in Warden

Chapter 06 – The Warden’s Tea Party

the consolation of a Roman

The ideal Roman citizen was one who was supposed to place the success of the state and fulfillment of duty above his own personal interests.  John Bold adheres to these ideals by pursing that which he believes is his own duty and which is also the best thing for the country.  He is determined to continue his case against the hospital, regardless of how this will affect his personal relationship with Eleanor Harding.  [MD 2005]



When Mary Bold urges her brother to give up his involvement in the debate about the warden’s position, she calls her brother’s investment in the situation “a chimera—a dream” and “a suicidal thing.”  Mary’s use of “chimera” refers to a fire-breathing mythological monster—part goat, part lion, part snake—eventually overcome by Bellerophon.  While the word “chimera” came to be used in English as a way to name a fanciful notion, perhaps its deployment here encourages some additional resonance:  Mary is criticizing her brother’s self-image as a heroic fighter and suggests that his battle with the imagined monster will be to his own detriment because it will endanger his relationship with Eleanor.  [RR 2014]


Barchester Brutus

This could be a reference to Lucius Junius Brutus who helped found the Roman Republic by overthrowing the ruling Tarquin kings.  Brutus also became a consul who had to condemn his own two sons to death for their conspiracy to try and restore the Tarquins to the throne.  If this is the case, then this allusion shows us that John Bold is entirely devoted to the laws and the system of the English government.  Even members, or potential members of his own family, such as Eleanor Harding, will not be an obstacle to his pursuit of justice.  However, this could also be an allusion to the later Roman, Marcus Junius Brutus, who helped assassinate Julius Caesar in what he claimed was a defense of the state and its systems. The methods used by Brutus to kill Caesar might be seen as a parallel to John Bold’s back-stabbing of Eleanor Harding and her father, Bold’s friend, Septimus Harding.  Brutus was an associate of Caesar for many years, yet was one of the main conspirators who helped plan the death of Caesar, and was actually one of the people who killed him.  [MD 2005]

Sources:  Livy, History of Rome, end of book 1-beginning of book 2 (for the stories about Lucius Junius Brutus).


mock epic battle, Apollo, and a nymph

In this scene, Trollope describes a party at Mr. Harding’s home, and uses a number of different classical allusions.  The flirting of the young men and women in the room is compared to a battle between two armies advancing, retreating, and fighting.  Apollo (the god of music) is mentioned several times as a member of the party, who is in the corner playing music.  One of the young women with whom Eleanor is sitting at the piano is also referred to as a nymph.  These elements combine to make the entire scene seem like it has come straight out of ancient mythology.  The idea of presenting flirting between men and women in terms of battle imagery may also be seen as humorous and poking fun at epic battle scenes which classical authors described.  [MD 2005]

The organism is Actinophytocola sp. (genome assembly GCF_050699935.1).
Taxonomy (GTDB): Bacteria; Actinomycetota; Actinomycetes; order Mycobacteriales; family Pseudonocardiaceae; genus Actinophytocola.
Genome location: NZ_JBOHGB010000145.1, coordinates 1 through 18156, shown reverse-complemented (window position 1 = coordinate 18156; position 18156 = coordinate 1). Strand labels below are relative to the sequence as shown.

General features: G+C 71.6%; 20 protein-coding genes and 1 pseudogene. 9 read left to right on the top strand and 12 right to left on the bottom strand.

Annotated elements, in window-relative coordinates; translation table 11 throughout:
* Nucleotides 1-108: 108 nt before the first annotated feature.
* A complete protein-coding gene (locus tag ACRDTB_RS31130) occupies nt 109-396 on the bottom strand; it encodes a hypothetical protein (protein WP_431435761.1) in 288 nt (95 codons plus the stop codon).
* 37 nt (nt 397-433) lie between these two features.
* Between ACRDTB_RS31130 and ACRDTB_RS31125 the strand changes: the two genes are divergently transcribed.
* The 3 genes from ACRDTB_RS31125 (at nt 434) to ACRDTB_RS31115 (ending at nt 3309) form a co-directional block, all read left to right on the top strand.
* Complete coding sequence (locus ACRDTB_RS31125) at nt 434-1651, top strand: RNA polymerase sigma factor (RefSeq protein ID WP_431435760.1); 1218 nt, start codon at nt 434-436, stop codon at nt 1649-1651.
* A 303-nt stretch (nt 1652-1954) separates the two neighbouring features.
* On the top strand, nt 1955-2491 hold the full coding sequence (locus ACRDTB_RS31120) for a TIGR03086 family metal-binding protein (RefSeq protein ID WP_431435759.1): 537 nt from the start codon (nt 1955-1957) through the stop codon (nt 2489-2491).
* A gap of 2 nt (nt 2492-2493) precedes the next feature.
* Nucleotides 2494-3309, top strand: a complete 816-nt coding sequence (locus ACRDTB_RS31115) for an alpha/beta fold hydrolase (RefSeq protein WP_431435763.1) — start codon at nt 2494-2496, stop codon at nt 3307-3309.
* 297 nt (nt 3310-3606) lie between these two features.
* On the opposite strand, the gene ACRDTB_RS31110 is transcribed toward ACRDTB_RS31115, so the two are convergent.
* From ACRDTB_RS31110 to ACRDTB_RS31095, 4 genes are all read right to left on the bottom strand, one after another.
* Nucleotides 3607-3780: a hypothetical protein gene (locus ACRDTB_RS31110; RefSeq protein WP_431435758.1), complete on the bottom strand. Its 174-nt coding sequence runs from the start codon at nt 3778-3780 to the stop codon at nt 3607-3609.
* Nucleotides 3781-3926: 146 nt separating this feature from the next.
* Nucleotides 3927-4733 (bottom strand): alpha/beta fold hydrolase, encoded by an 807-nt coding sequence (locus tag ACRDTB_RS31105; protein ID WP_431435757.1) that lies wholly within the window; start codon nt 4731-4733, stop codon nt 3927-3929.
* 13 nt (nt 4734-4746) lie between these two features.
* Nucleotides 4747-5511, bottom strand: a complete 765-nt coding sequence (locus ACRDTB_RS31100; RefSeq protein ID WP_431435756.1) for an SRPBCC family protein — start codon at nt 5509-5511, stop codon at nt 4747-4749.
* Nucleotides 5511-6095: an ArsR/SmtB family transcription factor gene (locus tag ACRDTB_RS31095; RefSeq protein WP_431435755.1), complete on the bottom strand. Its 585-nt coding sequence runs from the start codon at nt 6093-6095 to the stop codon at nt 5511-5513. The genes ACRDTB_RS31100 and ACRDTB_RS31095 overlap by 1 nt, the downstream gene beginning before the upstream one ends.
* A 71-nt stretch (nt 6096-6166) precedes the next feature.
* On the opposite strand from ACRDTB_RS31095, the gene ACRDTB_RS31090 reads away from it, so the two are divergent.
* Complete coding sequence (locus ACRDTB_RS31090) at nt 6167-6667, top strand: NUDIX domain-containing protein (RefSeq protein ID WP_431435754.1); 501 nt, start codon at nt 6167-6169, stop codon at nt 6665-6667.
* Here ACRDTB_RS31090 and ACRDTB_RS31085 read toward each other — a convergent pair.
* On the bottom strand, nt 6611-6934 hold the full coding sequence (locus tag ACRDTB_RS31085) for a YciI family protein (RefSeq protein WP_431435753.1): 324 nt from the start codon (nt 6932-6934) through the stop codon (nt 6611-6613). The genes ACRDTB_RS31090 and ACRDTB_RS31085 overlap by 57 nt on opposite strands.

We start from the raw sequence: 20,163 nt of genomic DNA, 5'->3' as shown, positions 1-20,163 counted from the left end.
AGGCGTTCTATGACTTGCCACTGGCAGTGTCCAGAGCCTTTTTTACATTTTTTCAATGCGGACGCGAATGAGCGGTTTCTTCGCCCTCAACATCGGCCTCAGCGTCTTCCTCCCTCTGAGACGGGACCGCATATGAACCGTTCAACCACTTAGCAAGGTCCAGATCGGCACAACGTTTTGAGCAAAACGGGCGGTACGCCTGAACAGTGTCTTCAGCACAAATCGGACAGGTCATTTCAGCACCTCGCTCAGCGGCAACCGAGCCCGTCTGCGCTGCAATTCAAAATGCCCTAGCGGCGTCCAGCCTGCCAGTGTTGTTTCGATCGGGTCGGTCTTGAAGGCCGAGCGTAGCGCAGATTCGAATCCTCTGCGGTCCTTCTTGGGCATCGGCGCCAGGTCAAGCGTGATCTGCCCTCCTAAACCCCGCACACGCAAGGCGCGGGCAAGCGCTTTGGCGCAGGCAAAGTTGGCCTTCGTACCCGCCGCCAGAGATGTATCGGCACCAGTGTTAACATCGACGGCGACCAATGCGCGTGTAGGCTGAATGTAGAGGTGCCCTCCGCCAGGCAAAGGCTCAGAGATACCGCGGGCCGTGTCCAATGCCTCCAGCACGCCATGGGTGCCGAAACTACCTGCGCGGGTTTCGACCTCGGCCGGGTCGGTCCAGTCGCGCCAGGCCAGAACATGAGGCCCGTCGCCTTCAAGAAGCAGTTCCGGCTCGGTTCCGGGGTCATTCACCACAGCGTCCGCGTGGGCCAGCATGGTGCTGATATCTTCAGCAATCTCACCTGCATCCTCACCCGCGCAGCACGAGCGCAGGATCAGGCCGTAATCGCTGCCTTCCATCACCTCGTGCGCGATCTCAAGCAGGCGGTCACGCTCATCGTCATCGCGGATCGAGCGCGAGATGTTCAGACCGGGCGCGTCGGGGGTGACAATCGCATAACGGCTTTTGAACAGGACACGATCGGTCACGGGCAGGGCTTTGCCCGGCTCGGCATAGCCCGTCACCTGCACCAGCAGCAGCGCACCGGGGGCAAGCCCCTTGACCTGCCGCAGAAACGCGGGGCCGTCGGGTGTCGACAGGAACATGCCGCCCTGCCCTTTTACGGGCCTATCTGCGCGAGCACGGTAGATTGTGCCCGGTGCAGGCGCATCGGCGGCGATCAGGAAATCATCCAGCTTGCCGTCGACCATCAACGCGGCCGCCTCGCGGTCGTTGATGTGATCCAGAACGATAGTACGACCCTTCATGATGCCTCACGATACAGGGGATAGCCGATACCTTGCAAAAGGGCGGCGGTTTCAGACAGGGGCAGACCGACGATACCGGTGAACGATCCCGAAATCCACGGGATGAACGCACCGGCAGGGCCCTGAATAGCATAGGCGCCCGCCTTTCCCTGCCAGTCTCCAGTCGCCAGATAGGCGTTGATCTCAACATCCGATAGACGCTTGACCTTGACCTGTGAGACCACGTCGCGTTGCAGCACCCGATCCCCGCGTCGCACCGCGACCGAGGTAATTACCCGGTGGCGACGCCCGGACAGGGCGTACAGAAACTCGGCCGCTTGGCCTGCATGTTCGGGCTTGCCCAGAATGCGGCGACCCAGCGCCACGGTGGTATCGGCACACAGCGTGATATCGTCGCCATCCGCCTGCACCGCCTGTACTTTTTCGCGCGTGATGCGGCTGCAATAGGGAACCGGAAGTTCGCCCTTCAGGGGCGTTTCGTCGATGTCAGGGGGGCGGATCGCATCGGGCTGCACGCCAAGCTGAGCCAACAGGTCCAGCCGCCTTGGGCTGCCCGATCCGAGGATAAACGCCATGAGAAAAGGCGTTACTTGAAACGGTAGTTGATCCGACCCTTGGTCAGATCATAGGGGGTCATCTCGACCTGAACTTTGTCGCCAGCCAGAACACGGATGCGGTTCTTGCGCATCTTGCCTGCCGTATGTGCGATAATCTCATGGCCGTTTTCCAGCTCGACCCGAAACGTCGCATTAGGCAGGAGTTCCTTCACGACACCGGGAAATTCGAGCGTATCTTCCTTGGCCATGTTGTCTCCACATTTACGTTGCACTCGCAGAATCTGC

Eleanor’s heart as sacrifice

Mr. Harding is aware of Eleanor’s affection for Mr. Bold, and as contention over the warden’s position escalates Mr. Harding “tried to arrange in his own mind how matters might be so managed that his daughter’s heart should not be made the sacrifice to the dispute which was likely to exist between him and Bold.”  Trollope’s use of “sacrifice” here paves the way for the more developed references to the sacrifice of Iphigenia later.  Unlike Agamemnon, Mr. Harding would like not to sacrifice his daughter, even metaphorically, to defend his own position.  [RR 2014]


Mr. Harding apologises

Trollope tells us that when Mr. Harding spoke with his daughter, he “apologised” for Mr. Bold.  Trollope here uses “apologise” in a sense corresponding to the meaning of the ancient Greek verb to which it is related:  apologeisthai, “to defend.”  [RR 2014]


“I shall always judge my father to be right….”

Eleanor shows that she is staunchly behind her father and his decisions; she will believe that he is correct and his opposing party is wrong, no matter what the scenario. This sets Eleanor up to partake in a continuing allusion to Iphigenia in the following chapters.  [MD 2005]